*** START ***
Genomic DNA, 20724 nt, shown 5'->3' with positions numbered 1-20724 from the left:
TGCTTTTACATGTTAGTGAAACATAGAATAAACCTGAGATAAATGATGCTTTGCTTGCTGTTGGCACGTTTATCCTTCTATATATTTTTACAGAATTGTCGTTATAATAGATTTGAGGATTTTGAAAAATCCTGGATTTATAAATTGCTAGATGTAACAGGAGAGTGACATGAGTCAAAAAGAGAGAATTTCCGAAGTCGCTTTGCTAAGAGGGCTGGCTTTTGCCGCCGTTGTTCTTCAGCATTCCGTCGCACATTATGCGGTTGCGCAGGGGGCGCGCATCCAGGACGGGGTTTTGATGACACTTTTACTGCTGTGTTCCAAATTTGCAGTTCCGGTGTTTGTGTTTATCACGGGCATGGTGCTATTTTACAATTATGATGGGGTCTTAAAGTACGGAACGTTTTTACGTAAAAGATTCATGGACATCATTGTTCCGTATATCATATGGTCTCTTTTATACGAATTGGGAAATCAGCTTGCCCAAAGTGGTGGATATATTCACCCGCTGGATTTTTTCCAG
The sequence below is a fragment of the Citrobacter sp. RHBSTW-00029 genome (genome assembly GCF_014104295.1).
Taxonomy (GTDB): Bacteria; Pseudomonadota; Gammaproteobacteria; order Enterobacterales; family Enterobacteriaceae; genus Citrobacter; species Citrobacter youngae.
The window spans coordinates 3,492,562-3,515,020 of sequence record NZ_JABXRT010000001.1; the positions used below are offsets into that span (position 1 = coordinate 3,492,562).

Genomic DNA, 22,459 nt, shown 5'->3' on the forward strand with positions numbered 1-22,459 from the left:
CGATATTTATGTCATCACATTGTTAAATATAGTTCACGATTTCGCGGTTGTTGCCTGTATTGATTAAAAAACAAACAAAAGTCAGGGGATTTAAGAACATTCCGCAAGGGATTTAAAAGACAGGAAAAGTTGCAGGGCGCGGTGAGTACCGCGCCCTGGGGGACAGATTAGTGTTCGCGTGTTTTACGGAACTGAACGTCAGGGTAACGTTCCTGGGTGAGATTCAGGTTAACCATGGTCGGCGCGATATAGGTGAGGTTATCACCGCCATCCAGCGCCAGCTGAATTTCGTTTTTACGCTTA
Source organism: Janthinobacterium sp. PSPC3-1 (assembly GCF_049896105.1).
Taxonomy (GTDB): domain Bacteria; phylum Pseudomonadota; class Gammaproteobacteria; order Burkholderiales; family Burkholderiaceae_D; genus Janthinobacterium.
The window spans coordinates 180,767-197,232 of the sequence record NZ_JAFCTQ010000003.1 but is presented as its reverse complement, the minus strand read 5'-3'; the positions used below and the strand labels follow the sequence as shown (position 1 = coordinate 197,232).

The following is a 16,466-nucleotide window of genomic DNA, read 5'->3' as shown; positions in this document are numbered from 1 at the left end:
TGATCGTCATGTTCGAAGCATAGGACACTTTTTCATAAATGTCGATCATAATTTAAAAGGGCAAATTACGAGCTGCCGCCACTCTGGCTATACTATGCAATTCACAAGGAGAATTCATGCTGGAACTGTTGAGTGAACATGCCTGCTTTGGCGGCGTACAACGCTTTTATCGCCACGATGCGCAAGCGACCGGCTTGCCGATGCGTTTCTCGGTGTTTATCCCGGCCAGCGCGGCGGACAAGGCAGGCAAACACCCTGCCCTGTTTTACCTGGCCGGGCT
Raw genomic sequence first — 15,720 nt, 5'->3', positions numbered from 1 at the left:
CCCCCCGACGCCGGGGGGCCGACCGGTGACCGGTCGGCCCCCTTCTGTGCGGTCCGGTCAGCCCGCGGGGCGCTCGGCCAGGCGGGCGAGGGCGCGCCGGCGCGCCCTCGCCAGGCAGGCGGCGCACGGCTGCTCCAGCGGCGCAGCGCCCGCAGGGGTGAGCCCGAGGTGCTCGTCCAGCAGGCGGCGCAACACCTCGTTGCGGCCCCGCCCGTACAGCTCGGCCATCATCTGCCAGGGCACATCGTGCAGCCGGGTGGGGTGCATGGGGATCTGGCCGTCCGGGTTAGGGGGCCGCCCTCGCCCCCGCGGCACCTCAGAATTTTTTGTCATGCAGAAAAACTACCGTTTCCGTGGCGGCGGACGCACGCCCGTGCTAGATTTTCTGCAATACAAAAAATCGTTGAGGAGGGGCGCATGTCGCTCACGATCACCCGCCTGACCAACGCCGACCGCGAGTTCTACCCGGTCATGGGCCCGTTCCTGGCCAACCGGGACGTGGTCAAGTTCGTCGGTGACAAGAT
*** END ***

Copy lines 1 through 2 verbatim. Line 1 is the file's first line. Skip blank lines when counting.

Genomic DNA, 20724 nt, shown 5'->3' with positions numbered 1-20724 from the left:
TGCTTTTACATGTTAGTGAAACATAGAATAAACCTGAGATAAATGATGCTTTGCTTGCTGTTGGCACGTTTATCCTTCTATATATTTTTACAGAATTGTCGTTATAATAGATTTGAGGATTTTGAAAAATCCTGGATTTATAAATTGCTAGATGTAACAGGAGAGTGACATGAGTCAAAAAGAGAGAATTTCCGAAGTCGCTTTGCTAAGAGGGCTGGCTTTTGCCGCCGTTGTTCTTCAGCATTCCGTCGCACATTATGCGGTTGCGCAGGGGGCGCGCATCCAGGACGGGGTTTTGATGACACTTTTACTGCTGTGTTCCAAATTTGCAGTTCCGGTGTTTGTGTTTATCACGGGCATGGTGCTATTTTACAATTATGATGGGGTCTTAAAGTACGGAACGTTTTTACGTAAAAGATTCATGGACATCATTGTTCCGTATATCATATGGTCTCTTTTATACGAATTGGGAAATCAGCTTGCCCAAAGTGGTGGATATATTCACCCGCTGGATTTTTTCCAG